in the user being accepted if he simply has that attribute. This can
be used e.g. to accept all users that have a mailbox (if some attribute
contains the name of his mailbox). Substring matches are also possible,
on could accept a user exactly if she has a mailbox in a given domain,
if an attribute
mailboxhost contains the mailbox host.
A requirement for a role of the form
*.dom.ain will do the
This generality of the role mechanism can often save you from having to
extend the schema and define a special role attribute.
Even greater generality is offered by the
directive of the form
require filter [ SCOPE ] filter-expression
SCOPE must be one of the strings
If the word after
filter is not one of these strings,
it is assumed that the scope was not specified. In this case, the default
BASE will be used and the rest of the line is
used as a filter expression.
The requirement succeeds if the filter returns something, it fails if
nothing is returned by the filter, or if the filter causes an LDAP error.
The filter-expression does not need to be static, the module is
able to replace certain strings in the filter by information retrieved
from the request. The following replacements are currently implemented:
- a literal percent sign (%)
- The name of the file requested.
- the request method (GET, POST, ...), so that we can control via ldap
what types of request a user can perform.
- The name or IP address of the requesting client, as in the apache
access log (so only the address if client name lookup is disabled).
- the server name
- The current time in the format YYYYMMDDhhmmss
6. Configure Authorization based on File Ownership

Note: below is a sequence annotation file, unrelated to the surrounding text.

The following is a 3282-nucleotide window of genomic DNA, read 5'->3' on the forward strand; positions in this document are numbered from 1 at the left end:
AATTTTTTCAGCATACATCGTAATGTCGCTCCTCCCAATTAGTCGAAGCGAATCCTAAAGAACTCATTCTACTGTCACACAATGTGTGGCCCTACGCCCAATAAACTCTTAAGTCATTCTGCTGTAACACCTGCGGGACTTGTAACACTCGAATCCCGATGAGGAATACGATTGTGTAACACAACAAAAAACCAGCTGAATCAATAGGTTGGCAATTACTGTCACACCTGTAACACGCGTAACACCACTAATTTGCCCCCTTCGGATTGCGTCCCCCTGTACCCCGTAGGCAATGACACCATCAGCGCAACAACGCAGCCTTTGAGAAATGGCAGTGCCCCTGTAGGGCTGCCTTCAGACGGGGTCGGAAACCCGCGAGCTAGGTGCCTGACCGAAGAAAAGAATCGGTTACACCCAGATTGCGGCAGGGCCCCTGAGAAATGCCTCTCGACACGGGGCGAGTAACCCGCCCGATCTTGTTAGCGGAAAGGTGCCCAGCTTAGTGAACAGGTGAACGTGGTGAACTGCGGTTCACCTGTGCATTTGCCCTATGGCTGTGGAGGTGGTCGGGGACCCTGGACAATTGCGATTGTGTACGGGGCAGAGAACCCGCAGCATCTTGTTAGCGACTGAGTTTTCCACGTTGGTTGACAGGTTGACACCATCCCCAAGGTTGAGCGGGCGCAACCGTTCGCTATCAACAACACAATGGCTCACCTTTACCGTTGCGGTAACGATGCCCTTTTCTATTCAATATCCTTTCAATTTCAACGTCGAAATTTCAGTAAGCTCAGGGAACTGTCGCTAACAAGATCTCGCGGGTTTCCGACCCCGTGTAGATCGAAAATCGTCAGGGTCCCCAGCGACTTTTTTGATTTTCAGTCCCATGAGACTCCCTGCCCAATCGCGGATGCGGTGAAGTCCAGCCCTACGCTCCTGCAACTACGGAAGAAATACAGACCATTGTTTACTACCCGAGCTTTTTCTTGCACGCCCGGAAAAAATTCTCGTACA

In some applications, it is necessary to base authorization decisions on
Unfortunately, as the apache process runs with rather low privileges,
ordinary access control mechanisms are not suitable.
However, using the ``
require owner'' and
require group-owner'' directives, one can restrict access to
a file to the owner or members of the group of a file.
This model of course assumes Unix file permissions, and is inherently
This is why this functionality must be explicitely enabled using
--with-owner configuration flags.
7. Configure Password Expiration
For password aging,
mod_authz_ldap must have a way to
find out the last modification time of the password. The user entry
in the directory needs to have an attribute for that. With OpenLDAP,
lastmod on needs to be set in the
configuration file. The configuration directive
AuthzLDAPModifyKey must be specified as follows:
requireing a maximal age, only users that have modifed their
password recently enough will be accepted:
require age 3.5
This denies users access that have last changed their password more
than 3.5 days ago.
8. Proxy Authentication
The module can also be used for proxy authentication.
The module will normally recognize automatically whether proxy authentication
or normal authentication is in effect.
In cases where it may not be clear which kind of authentication
is happening, the the flag
must be set to
on for proxy authentication, and to
off for normal authentication.
One such case is a reverse proxy,
which works as a proxy, but authenticates as a server.
mod_authz_ldap module has its own log level, which is
set by default to LOG_DEBUG. If the log level of the server is set to
debug, all the information available from the module will
be logged to the error log. However, the log information flowing from
the module can be reduced by setting a different log level with the
AuthzLDAPLogLevel directive. Acceptable parameters are
the same as for the
When using certificate authentication
AuthzLDAPUseCertificate set to
the basic authentication header is no longer necesary.
However, some applications will still need a user name, which e.g. in
CGI-programms is read from the basic authentication header.
For these programs, the basic authentication header is overwritten
with the distinguished name of the owner of the certificate.
In some cases, e.g. in a reverse proxy authenticating with certificates,
the application may require an additional athentication.
This means that the basic authentication header may not be overwritten